Check out the newest episode of The Psychology of Attractiveness podcast here.


A “Double-Shot” of Cheating

The need to belong is a basic human drive; we as humans have a pervasive desire to form and maintain lasting, positive relationships.1 Relationships are important for our well-being, as their initiation is often associated with happiness, elation, love, and joy. Marital relationships serve as important buffers against stress;2 and marital quality is associated with better health.3 The benefits of being in a relationship, such as those just mentioned may explain why people are often very resistant to breaking social bonds and experience strong negative emotions when they feel as if their relationships may be compromised.

Cheating (or being cheated on) is one of the most detrimental behaviors for the survival of a relationship. Infidelity shakes the ground upon which the relationship was built, as it creates a violation of trust and breaks the commitment each partner made to one another. Not only does the act of cheating create tension and potentially destroy the relationship, but the perception that a partner may be cheating is also problematic. If there is suspicion of infidelity, that suspicion often creates a rift between couple members. Therefore, it is important to know how people view cheating and what behaviors people believe violate the terms of a committed relationship.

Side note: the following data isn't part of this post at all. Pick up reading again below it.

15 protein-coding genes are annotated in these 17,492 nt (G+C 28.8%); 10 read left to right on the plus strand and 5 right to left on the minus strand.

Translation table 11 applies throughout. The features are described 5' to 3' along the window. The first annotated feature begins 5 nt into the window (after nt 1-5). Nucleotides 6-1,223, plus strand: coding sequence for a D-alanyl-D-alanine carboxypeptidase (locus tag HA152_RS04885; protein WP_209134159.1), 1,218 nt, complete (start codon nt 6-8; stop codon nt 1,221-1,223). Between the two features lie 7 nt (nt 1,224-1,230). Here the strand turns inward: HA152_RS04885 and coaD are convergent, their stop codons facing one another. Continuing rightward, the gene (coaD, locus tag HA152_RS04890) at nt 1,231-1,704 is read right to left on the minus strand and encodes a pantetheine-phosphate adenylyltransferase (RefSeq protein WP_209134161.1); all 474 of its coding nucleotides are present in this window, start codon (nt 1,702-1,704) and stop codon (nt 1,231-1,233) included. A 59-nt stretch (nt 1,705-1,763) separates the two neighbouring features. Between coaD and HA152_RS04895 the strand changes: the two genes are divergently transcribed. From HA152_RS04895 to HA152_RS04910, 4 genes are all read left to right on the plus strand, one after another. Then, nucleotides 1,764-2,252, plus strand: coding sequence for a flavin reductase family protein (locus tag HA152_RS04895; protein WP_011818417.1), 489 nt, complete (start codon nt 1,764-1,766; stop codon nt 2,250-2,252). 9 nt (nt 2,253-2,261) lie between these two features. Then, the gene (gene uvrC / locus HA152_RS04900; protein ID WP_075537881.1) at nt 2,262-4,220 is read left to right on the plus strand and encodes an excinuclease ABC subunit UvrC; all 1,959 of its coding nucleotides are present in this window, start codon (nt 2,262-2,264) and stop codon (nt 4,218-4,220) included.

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Mixing it Up: The Upside of Interracial Relationships

In the summer of 2013, General Mills did something apparently unthinkable: they depicted an interracial (i.e., mixed-race) couple and their biracial daughter in a Cheerios ad. Despite being almost 50 years removed from the landmark civil rights Supreme Court ruling in Loving v Virginia, which legalized interracial marriage, the backlash observed in response to the Cheerios ad reminded all who were paying attention just how stigmatized and polarizing the topic of interracial relationships remains. In fact, when I typed the following into a google search window:

Why are int

The first search to populate the search was “Why are interracial relationships bad?” (Note: Results may vary by region, but I had never previously conducted this search).

Interestingly, although most people are aware that support from society, particularly family and friends, for one’s relationship is a key component (i.e., generally necessary, but not necessarily sufficient) of a healthy, satisfying romance, the prevalence of interracial relationships and marriages has increased dramatically over the past 40 years.